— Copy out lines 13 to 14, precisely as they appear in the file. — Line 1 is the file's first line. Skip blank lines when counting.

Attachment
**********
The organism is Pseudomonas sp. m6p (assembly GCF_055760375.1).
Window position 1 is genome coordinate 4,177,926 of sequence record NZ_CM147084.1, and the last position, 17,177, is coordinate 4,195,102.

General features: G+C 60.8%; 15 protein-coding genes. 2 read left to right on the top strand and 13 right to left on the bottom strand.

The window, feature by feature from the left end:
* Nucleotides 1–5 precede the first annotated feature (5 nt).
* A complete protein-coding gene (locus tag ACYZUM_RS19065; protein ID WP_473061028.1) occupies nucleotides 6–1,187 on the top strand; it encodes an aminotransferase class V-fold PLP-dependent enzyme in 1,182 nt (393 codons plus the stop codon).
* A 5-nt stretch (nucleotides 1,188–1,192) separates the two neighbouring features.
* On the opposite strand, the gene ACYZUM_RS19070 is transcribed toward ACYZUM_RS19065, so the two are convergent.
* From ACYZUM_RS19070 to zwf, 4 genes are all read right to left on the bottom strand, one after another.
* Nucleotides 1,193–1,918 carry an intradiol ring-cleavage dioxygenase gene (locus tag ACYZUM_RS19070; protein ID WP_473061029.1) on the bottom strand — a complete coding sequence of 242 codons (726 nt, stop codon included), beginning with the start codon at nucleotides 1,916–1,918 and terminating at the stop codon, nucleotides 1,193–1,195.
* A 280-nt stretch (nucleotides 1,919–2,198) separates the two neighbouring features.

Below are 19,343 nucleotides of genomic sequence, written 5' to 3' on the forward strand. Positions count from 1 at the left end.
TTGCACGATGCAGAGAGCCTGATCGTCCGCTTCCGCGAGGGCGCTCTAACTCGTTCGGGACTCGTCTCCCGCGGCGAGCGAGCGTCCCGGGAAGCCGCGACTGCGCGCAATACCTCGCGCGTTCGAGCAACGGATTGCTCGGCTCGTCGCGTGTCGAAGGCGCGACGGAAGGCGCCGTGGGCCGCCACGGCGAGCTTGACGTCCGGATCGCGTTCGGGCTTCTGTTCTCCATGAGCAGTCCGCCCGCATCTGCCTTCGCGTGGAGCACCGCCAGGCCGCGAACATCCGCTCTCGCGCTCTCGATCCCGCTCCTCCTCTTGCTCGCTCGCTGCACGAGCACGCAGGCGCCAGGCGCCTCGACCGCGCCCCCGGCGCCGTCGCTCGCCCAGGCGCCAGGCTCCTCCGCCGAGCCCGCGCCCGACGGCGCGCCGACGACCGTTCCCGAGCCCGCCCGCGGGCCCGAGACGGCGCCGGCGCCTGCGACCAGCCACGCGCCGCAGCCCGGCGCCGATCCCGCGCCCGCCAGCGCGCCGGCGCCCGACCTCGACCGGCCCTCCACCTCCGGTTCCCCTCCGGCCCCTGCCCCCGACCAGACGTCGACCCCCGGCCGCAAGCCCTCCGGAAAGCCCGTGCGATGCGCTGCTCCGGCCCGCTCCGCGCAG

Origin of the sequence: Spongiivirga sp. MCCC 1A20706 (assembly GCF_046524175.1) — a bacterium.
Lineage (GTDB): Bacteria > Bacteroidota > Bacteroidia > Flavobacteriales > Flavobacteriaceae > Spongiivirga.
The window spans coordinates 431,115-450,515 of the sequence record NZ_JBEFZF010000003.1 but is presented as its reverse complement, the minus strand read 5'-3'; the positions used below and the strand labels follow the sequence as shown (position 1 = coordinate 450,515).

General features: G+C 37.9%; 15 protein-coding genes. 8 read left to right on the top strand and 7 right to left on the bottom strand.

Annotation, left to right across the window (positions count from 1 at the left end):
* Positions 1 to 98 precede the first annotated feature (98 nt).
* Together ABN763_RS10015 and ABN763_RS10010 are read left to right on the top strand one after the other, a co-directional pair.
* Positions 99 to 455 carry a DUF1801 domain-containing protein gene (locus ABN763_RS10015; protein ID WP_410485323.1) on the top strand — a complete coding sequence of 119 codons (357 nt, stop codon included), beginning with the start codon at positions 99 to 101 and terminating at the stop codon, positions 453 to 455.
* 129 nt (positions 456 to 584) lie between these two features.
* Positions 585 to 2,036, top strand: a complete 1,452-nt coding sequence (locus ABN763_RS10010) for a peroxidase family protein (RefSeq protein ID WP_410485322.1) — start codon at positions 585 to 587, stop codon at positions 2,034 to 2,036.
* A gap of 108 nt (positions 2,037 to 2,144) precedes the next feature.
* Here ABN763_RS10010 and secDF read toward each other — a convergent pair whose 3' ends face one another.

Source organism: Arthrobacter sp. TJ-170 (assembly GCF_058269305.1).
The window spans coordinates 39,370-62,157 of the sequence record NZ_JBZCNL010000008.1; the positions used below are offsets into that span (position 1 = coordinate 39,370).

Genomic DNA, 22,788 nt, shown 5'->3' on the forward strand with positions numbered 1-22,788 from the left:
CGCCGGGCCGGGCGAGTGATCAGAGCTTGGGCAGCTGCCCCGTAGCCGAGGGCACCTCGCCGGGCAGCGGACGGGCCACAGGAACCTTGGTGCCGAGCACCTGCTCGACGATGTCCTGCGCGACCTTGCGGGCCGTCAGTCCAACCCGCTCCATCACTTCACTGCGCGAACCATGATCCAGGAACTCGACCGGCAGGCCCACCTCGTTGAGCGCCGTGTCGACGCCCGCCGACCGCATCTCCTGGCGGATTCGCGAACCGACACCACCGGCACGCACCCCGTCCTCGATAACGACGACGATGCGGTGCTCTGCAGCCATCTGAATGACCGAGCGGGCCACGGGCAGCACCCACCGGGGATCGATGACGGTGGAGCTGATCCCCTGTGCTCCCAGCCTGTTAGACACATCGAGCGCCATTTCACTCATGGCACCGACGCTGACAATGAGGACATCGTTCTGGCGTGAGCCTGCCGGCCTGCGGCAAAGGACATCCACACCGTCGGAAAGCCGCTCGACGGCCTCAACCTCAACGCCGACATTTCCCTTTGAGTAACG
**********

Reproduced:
TTGCACGATGCAGAGAGCCTGATCGTCCGCTTCCGCGAGGGCGCTCTAACTCGTTCGGGACTCGTCTCCCGCGGCGAGCGAGCGTCCCGGGAAGCCGCGACTGCGCGCAATACCTCGCGCGTTCGAGCAACGGATTGCTCGGCTCGTCGCGTGTCGAAGGCGCGACGGAAGGCGCCGTGGGCCGCCACGGCGAGCTTGACGTCCGGATCGCGTTCGGGCTTCTGTTCTCCATGAGCAGTCCGCCCGCATCTGCCTTCGCGTGGAGCACCGCCAGGCCGCGAACATCCGCTCTCGCGCTCTCGATCCCGCTCCTCCTCTTGCTCGCTCGCTGCACGAGCACGCAGGCGCCAGGCGCCTCGACCGCGCCCCCGGCGCCGTCGCTCGCCCAGGCGCCAGGCTCCTCCGCCGAGCCCGCGCCCGACGGCGCGCCGACGACCGTTCCCGAGCCCGCCCGCGGGCCCGAGACGGCGCCGGCGCCTGCGACCAGCCACGCGCCGCAGCCCGGCGCCGATCCCGCGCCCGCCAGCGCGCCGGCGCCCGACCTCGACCGGCCCTCCACCTCCGGTTCCCCTCCGGCCCCTGCCCCCGACCAGACGTCGACCCCCGGCCGCAAGCCCTCCGGAAAGCCCGTGCGATGCGCTGCTCCGGCCCGCTCCGCGCAG

Origin of the sequence: Spongiivirga sp. MCCC 1A20706 (assembly GCF_046524175.1) — a bacterium.